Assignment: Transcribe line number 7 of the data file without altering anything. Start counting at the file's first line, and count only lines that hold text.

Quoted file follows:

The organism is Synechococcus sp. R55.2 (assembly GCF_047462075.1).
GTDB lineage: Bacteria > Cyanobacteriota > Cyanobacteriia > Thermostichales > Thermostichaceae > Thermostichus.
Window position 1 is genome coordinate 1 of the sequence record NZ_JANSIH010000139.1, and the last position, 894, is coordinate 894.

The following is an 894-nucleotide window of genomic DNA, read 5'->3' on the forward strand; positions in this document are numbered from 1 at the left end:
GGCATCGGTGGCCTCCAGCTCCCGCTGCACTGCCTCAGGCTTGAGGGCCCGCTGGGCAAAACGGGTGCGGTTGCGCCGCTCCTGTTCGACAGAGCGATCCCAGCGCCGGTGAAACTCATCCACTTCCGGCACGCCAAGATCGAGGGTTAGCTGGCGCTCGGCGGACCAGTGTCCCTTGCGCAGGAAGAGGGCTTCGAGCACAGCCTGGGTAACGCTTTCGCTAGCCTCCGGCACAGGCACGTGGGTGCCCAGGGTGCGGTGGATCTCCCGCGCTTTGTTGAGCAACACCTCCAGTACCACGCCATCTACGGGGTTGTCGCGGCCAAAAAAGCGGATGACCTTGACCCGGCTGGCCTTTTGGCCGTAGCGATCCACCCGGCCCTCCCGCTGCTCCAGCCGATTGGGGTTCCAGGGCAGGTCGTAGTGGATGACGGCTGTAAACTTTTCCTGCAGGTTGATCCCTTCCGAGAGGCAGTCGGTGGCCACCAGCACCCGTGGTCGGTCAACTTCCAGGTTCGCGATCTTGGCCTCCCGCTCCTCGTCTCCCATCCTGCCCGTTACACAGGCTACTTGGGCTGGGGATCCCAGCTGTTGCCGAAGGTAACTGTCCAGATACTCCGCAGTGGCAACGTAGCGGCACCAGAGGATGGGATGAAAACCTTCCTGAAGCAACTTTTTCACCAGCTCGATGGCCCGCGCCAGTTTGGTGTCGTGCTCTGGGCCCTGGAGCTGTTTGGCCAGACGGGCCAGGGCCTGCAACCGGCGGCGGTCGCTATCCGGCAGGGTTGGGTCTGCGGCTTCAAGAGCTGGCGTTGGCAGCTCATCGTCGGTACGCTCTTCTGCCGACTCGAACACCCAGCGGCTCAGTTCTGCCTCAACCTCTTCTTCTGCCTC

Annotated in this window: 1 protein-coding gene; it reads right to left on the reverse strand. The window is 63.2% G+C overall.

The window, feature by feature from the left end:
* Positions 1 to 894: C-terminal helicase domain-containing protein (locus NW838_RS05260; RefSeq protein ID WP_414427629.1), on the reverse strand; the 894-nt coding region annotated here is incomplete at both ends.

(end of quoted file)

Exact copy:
The window, feature by feature from the left end: